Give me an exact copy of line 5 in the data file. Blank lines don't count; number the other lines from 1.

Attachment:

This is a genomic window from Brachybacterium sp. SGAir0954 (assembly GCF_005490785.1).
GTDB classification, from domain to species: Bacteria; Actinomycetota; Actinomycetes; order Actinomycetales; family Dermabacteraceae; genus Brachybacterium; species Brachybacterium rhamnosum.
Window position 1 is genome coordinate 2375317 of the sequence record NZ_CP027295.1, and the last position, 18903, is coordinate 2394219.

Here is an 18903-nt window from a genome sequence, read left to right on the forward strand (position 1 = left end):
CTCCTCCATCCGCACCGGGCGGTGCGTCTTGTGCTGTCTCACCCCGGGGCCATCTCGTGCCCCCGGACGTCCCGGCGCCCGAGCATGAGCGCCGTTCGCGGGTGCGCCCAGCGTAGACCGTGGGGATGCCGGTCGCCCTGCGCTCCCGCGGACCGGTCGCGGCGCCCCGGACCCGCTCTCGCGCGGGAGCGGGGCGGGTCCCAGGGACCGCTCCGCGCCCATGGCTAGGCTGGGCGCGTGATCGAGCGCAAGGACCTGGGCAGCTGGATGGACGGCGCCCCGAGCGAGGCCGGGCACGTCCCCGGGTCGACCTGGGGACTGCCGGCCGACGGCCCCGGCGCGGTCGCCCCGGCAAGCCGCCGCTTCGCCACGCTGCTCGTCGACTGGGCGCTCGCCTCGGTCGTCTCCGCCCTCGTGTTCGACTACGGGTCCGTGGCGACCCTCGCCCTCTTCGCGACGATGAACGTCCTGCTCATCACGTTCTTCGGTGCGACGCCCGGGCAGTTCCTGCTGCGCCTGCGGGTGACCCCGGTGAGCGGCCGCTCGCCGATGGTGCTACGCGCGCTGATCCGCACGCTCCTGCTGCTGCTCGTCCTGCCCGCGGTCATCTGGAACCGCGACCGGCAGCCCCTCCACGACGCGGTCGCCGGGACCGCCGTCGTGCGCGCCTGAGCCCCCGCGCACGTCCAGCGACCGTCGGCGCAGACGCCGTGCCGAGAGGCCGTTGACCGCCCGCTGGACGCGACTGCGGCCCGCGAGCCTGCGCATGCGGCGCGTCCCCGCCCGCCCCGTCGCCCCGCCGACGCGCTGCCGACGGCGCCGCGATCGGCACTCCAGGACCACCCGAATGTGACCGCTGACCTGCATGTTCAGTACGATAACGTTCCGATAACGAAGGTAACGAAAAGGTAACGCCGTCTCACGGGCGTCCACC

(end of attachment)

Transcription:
CTCCTCCATCCGCACCGGGCGGTGCGTCTTGTGCTGTCTCACCCCGGGGCCATCTCGTGCCCCCGGACGTCCCGGCGCCCGAGCATGAGCGCCGTTCGCGGGTGCGCCCAGCGTAGACCGTGGGGATGCCGGTCGCCCTGCGCTCCCGCGGACCGGTCGCGGCGCCCCGGACCCGCTCTCGCGCGGGAGCGGGGCGGGTCCCAGGGACCGCTCCGCGCCCATGGCTAGGCTGGGCGCGTGATCGAGCGCAAGGACCTGGGCAGCTGGATGGACGGCGCCCCGAGCGAGGCCGGGCACGTCCCCGGGTCGACCTGGGGACTGCCGGCCGACGGCCCCGGCGCGGTCGCCCCGGCAAGCCGCCGCTTCGCCACGCTGCTCGTCGACTGGGCGCTCGCCTCGGTCGTCTCCGCCCTCGTGTTCGACTACGGGTCCGTGGCGACCCTCGCCCTCTTCGCGACGATGAACGTCCTGCTCATCACGTTCTTCGGTGCGACGCCCGGGCAGTTCCTGCTGCGCCTGCGGGTGACCCCGGTGAGCGGCCGCTCGCCGATGGTGCTACGCGCGCTGATCCGCACGCTCCTGCTGCTGCTCGTCCTGCCCGCGGTCATCTGGAACCGCGACCGGCAGCCCCTCCACGACGCGGTCGCCGGGACCGCCGTCGTGCGCGCCTGAGCCCCCGCGCACGTCCAGCGACCGTCGGCGCAGACGCCGTGCCGAGAGGCCGTTGACCGCCCGCTGGACGCGACTGCGGCCCGCGAGCCTGCGCATGCGGCGCGTCCCCGCCCGCCCCGTCGCCCCGCCGACGCGCTGCCGACGGCGCCGCGATCGGCACTCCAGGACCACCCGAATGTGACCGCTGACCTGCATGTTCAGTACGATAACGTTCCGATAACGAAGGTAACGAAAAGGTAACGCCGTCTCACGGGCGTCCACC